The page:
In a right triangle, the secant of an angle is the length of the hypotenuse divided by the length of the adjacent side. In a formula, it is abbreviated to just 'sec'.
Of the six possible trigonometric functions, secant, cotangent, and cosecant, are rarely used. In fact, most calculators have no button for them, and software function libraries do not include them.
They can be easily replaced with derivations of the more common three: sin, cos and tan.
Secant can be derived as the reciprocal of cosine:
For every trigonometry function such as sec, there is an inverse function that works in reverse. These inverse functions have the same name but with 'arc' in front. So the inverse of sec is arcsec etc. When we see "arcsec A", we interpret it as "the angle whose secant is A".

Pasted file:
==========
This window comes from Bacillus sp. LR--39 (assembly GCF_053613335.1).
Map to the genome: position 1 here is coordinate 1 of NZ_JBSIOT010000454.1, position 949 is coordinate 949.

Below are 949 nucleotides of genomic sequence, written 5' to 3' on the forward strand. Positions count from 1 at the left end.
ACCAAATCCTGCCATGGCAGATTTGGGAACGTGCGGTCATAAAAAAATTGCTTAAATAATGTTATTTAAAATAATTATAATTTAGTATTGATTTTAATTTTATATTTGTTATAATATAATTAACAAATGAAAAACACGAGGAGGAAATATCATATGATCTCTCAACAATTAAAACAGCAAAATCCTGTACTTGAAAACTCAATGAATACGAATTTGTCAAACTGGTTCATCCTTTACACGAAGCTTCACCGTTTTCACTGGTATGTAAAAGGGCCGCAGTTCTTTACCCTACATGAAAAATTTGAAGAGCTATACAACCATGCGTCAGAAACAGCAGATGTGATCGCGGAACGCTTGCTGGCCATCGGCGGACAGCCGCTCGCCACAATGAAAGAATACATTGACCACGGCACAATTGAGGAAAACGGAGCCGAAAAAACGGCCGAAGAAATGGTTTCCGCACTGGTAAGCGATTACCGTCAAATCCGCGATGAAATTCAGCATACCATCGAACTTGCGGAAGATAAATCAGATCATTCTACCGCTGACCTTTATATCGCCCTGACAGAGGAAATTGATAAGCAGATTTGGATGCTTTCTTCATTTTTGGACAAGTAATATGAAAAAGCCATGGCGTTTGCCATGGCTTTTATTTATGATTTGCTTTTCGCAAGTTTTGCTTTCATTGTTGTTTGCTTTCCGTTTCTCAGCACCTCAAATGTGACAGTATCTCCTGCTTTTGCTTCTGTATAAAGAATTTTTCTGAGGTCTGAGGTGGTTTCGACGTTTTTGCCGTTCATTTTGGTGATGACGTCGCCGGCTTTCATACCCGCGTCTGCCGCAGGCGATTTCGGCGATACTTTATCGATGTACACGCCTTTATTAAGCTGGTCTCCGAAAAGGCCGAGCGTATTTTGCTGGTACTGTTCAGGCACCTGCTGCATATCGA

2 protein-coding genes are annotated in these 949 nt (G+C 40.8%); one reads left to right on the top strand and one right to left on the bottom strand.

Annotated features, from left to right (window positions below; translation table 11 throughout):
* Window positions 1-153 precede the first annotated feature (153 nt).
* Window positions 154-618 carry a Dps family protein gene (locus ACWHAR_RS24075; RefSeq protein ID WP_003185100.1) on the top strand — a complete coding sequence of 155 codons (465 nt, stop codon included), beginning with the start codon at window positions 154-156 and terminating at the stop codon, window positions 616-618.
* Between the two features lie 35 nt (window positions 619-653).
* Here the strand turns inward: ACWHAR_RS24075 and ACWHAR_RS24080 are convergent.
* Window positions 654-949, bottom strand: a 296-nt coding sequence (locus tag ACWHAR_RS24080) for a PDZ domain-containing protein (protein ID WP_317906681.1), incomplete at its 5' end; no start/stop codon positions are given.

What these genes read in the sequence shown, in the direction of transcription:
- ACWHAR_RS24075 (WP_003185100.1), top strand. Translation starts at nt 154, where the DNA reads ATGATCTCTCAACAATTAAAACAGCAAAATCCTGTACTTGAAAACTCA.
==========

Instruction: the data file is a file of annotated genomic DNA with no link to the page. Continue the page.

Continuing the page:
|sec 60 = 2.000||Means: The secant of 60 degrees is 2.000|
|arcsec 2.0 = 60||Means: The angle whose secant is 2.0 is 60 degrees.|
Sometimes written as asec or sec-1
In a right triangle, the two variable angles are always less than 90° (See Interior angles of a triangle). But we can in fact find the secant of any angle, no matter how large, and also the secant of negative angles. For more on this see Functions of large and negative angles.
Because the secant function is the reciprocal of the cosine function, it goes to infinity whenever the cosine function is zero.
In calculus, the derivative of sec(x) is sec(x)tan(x). This means that at any value of x, the rate of change or slope of sec(x) is sec(x)tan(x).
For more on this see Derivatives of trigonometric functions together with the derivatives of other trig functions. See also the Calculus Table of Contents.